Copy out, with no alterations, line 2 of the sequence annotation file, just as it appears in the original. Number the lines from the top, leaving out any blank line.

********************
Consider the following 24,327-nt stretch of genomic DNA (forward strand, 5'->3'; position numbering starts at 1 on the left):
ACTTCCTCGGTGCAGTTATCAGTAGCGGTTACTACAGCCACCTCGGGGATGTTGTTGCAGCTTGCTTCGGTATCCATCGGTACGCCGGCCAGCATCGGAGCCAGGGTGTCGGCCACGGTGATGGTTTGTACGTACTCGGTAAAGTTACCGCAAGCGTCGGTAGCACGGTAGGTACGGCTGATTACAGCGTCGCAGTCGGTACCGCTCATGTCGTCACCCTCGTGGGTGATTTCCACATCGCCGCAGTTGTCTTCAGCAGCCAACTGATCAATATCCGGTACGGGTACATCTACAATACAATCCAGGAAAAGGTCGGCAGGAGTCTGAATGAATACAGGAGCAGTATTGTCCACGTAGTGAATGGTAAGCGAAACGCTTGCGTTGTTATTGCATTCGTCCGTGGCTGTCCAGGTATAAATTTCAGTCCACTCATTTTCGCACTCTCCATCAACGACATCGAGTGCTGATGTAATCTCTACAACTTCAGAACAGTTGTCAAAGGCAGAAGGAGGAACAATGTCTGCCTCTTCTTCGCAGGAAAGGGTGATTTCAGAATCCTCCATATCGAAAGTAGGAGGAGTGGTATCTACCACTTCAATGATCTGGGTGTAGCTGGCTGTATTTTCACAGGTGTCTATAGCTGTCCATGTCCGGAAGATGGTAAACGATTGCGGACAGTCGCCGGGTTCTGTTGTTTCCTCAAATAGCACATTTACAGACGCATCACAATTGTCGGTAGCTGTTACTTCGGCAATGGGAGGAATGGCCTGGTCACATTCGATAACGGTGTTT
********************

ACTTCCTCGGTGCAGTTATCAGTAGCGGTTACTACAGCCACCTCGGGGATGTTGTTGCAGCTTGCTTCGGTATCCATCGGTACGCCGGCCAGCATCGGAGCCAGGGTGTCGGCCACGGTGATGGTTTGTACGTACTCGGTAAAGTTACCGCAAGCGTCGGTAGCACGGTAGGTACGGCTGATTACAGCGTCGCAGTCGGTACCGCTCATGTCGTCACCCTCGTGGGTGATTTCCACATCGCCGCAGTTGTCTTCAGCAGCCAACTGATCAATATCCGGTACGGGTACATCTACAATACAATCCAGGAAAAGGTCGGCAGGAGTCTGAATGAATACAGGAGCAGTATTGTCCACGTAGTGAATGGTAAGCGAAACGCTTGCGTTGTTATTGCATTCGTCCGTGGCTGTCCAGGTATAAATTTCAGTCCACTCATTTTCGCACTCTCCATCAACGACATCGAGTGCTGATGTAATCTCTACAACTTCAGAACAGTTGTCAAAGGCAGAAGGAGGAACAATGTCTGCCTCTTCTTCGCAGGAAAGGGTGATTTCAGAATCCTCCATATCGAAAGTAGGAGGAGTGGTATCTACCACTTCAATGATCTGGGTGTAGCTGGCTGTATTTTCACAGGTGTCTATAGCTGTCCATGTCCGGAAGATGGTAAACGATTGCGGACAGTCGCCGGGTTCTGTTGTTTCCTCAAATAGCACATTTACAGACGCATCACAATTGTCGGTAGCTGTTACTTCGGCAATGGGAGGAATGGCCTGGTCACATTCGATAACGGTGTTT